Bessie Powell had no idea how much her life would change on that hot summer night she went to the cinema with friends.
It was June, 1946, and Bessie, a mousy-haired 14-year old, knew she’d found her husband as soon as she joined the Lyric Picture House queue.
By 1952, the cinema-going couple were walking down the aisle. No agonising, no cold feet – it was that simple.
And even to this day, 80-year-old Bessie believes that it was her gut feelings that told her Wilfred was the man for her.
“I knew he was the one,” says Bessie, who now lives at Woodhouse.
“I just looked at him and knew. We met up the next night and we’ve been together ever since.”
The ‘gut feeling’ that Bessie experienced in the cinema queue is something that has come to define the way people tick. And not just with affairs of the heart.
Dr Steve Hancock, a consultant at Embrace, which is Yorkshire and the Humber’s Children Transport Service and part of Sheffield Children’s Hospital, is often in situations where a close-call has to be made. And many of these close-calls demand an intuitive response.
Steve provides clinical advice to doctors and nurses who need to transfer critically-ill babies children to specialist hospitals.
He makes important decisions, day in, day out, about the specialist hospitals a child needs to be referred to but also about the specialist doctors required. In total, Steve and his team deal with 3,500 calls and 2,200 transfers of critically-ill children a year.
“Instinct is definitely important when you’re dealing with things remotely as a doctor, like I am. You may get a doctor ringing up with a diagnosis which is very common, such as bronchiolitis, but there can be something that tells you there’s another problem and that could be a viral infection that could lead to pneumonia. Occasionally you get a feeling that something’s just not right and that comes with experience as a doctor.
“But then other things come into play, like whether you know the person on the end of the phone. Sometimes it’s best if you don’t because you use your instinct much more. If someone rings up there’s a pattern recognition that you gain from experience and you just know when something doesn’t sound quite right. Often this is based on experience but you get an uncomfortable feeling as well.
“For example, if you think a patient needs a particular procedure, such as a spinal tap, you go ahead and do it.”
Steve never acts rashly however. “You back it up by considering the patient’s history and an examination. And you always discuss the issue with colleagues first. In medicine you’re always surrounded by a team of colleagues.”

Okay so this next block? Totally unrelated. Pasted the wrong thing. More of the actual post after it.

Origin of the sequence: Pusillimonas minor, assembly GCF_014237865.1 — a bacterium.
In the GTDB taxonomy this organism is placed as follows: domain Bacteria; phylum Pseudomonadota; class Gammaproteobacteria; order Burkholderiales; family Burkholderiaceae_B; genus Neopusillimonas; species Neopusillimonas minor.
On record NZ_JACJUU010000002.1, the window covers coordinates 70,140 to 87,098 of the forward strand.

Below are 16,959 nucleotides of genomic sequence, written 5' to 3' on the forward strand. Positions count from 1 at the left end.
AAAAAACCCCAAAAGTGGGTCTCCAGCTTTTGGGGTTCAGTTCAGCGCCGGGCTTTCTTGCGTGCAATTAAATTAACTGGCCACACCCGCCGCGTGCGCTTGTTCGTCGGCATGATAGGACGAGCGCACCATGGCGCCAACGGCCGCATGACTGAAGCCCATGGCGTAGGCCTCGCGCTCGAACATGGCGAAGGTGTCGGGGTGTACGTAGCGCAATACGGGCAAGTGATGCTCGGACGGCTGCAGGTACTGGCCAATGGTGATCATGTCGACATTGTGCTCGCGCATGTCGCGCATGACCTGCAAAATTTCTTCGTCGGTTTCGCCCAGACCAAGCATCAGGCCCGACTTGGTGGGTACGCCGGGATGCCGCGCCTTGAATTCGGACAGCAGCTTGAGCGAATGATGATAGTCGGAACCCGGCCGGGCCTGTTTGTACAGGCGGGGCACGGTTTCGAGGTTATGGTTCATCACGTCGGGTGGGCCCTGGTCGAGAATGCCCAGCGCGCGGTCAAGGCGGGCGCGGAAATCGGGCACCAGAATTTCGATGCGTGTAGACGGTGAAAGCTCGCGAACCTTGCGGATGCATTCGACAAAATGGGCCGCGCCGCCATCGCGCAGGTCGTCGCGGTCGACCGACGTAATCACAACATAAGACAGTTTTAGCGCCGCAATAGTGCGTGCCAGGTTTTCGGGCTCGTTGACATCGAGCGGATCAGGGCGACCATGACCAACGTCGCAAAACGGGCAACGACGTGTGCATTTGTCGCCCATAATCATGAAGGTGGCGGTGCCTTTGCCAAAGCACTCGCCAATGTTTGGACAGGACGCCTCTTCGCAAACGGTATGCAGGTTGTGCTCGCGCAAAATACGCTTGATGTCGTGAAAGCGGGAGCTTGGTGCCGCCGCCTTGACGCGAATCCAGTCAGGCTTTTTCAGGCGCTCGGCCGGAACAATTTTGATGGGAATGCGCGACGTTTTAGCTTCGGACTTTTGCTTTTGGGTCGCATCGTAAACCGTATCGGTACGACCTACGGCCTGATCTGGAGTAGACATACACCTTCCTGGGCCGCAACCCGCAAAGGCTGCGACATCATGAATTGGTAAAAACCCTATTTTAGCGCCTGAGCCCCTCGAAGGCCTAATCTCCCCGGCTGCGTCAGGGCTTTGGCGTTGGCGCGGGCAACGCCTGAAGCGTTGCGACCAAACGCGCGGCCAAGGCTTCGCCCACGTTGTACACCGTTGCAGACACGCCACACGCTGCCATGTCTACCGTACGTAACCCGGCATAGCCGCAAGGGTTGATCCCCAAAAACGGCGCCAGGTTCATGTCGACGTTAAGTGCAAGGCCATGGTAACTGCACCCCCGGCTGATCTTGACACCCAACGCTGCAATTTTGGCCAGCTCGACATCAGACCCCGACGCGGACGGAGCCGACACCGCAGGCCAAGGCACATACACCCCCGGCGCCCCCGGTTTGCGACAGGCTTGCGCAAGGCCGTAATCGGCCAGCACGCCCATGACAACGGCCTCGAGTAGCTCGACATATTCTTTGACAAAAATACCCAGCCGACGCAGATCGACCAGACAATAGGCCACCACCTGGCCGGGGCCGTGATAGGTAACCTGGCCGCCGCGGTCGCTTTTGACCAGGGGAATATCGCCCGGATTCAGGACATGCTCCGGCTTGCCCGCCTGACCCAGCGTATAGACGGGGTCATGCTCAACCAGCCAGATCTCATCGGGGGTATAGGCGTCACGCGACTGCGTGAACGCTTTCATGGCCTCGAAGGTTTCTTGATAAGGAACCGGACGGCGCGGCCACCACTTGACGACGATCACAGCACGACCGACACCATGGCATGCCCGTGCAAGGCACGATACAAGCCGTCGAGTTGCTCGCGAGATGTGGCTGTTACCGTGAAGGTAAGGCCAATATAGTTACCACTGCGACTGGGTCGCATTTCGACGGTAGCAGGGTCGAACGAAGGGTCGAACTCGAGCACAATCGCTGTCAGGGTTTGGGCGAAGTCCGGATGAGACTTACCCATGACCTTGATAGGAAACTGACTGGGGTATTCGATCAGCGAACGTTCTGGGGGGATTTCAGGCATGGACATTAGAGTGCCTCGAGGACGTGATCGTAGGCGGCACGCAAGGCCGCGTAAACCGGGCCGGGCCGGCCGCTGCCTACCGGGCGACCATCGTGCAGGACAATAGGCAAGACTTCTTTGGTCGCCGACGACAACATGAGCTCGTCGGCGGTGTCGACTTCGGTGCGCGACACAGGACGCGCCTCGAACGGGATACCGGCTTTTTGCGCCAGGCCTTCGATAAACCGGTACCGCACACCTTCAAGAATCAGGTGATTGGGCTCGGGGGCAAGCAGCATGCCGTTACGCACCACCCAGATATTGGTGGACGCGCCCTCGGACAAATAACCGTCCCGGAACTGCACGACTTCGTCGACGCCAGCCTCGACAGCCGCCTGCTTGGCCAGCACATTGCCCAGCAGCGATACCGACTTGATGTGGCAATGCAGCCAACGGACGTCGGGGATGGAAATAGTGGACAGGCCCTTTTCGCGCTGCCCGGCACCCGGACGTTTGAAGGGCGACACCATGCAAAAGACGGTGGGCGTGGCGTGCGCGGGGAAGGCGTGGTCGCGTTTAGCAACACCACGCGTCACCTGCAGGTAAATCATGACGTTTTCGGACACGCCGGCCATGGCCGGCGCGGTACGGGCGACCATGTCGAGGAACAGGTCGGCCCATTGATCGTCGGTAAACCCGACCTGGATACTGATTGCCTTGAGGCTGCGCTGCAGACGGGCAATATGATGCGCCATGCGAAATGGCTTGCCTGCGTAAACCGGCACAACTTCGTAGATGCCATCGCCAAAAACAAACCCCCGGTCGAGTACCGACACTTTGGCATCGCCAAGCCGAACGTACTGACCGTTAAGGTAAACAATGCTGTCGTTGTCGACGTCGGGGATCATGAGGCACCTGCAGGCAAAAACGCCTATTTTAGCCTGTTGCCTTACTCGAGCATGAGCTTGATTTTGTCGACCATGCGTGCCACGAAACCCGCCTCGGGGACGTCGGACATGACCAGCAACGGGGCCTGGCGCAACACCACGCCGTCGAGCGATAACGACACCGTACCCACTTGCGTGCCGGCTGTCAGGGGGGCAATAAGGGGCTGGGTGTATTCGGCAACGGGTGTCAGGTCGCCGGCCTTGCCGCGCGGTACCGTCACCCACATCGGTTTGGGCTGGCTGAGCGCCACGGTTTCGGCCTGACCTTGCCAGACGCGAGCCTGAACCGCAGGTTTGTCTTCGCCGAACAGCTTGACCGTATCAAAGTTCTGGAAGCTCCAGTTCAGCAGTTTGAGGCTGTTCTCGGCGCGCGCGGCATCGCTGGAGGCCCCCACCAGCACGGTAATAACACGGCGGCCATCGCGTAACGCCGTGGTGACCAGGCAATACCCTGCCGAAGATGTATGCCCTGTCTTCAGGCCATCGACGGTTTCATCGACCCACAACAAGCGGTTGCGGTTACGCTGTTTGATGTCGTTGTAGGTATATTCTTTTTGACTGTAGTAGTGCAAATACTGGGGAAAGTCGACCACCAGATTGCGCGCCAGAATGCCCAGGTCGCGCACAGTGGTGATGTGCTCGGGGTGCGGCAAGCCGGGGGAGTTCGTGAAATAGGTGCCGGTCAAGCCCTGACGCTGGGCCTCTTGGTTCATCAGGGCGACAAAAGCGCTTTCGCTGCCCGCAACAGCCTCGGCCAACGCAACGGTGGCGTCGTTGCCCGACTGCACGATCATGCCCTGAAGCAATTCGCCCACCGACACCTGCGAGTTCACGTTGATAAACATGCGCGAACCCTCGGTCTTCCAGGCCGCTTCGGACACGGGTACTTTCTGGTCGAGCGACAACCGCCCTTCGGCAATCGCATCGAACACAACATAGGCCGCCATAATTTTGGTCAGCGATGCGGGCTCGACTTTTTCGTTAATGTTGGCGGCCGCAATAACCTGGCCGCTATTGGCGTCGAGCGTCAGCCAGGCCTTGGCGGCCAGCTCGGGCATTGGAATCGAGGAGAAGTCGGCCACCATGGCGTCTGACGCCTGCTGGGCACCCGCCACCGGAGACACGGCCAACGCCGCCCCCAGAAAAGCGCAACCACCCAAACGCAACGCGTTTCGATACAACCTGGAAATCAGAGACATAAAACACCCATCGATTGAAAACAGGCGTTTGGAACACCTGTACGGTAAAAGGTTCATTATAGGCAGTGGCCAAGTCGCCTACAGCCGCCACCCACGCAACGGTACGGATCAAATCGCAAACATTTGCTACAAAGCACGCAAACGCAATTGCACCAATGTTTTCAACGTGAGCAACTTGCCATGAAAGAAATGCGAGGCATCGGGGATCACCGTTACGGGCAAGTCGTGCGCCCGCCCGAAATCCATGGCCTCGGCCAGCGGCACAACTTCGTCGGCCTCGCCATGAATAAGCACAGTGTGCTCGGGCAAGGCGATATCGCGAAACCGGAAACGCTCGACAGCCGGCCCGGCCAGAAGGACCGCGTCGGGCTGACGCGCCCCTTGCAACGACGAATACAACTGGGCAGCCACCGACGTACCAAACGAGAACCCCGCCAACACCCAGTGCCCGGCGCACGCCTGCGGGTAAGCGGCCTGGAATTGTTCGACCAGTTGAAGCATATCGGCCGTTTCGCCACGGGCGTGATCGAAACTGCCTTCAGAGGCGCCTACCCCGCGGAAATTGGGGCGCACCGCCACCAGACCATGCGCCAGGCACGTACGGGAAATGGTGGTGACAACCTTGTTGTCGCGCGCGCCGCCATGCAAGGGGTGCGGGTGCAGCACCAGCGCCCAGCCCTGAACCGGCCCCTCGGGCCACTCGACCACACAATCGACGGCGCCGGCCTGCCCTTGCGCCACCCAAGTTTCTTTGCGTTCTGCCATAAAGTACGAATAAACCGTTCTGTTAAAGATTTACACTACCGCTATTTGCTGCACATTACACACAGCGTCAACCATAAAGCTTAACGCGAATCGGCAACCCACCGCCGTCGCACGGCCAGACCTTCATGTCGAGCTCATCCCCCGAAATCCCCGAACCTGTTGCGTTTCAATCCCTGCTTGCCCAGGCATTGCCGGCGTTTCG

So important is instinct to medicine that trusting one’s intuition is part of the teaching at medical school, according to Steve.
“In medicine you’re trained to go with your instinct in some cases. You are taught to recognise intuitive thoughts and examine them. It’s almost like your intuition is a safety barrier.”
The power of instinct has fascinated scientists for centuries, not least Austrian neurologist Sigmund Freud, who famously said: “When making a decision of minor importance, I have always found it advantageous to consider all the pros and cons. In vital matters, however, such as the choice of a mate or a profession, the decision should come from the unconscious, from somewhere within ourselves. In the important decisions of personal life, we should be governed, I think, by the inner needs of our nature.”
Sheffield University psychologist Tom Stafford is fascinated by intuition. But Tom, from Nether Edge, believes there is more than meets the eye – or gut – where intuition is concerned.
“Since Freud the unconscious mind has been viewed as being influential to our thoughts, to ‘think without thinking.”
Unlike Freud, however, Tom believes that the unconscious does play a big part in the way our brains work, but not to the point where it is more reliable than our conscious mind when it comes to making big decisions.
“Research shows that our understanding of automatic processes like walking, breathing and talking are unconscious. We don’t think about walking, for example, until we’re on particularly rough terrain.”
But as far as intuition and decisions go, Tom explains what we think is ‘instinct’ could be understood in terms of what he describes as the ‘exposure effect’.
“Research shows exposure to something affects how we view certain situations and have particular preferences for things, even if we can’t remember where the origins of those feelings come from.”
But for Bessie it’s simple. “I just knew,” she says. “It was just right.” And after more than 60 happy years of marriage, her intuition clearly wasn’t wrong.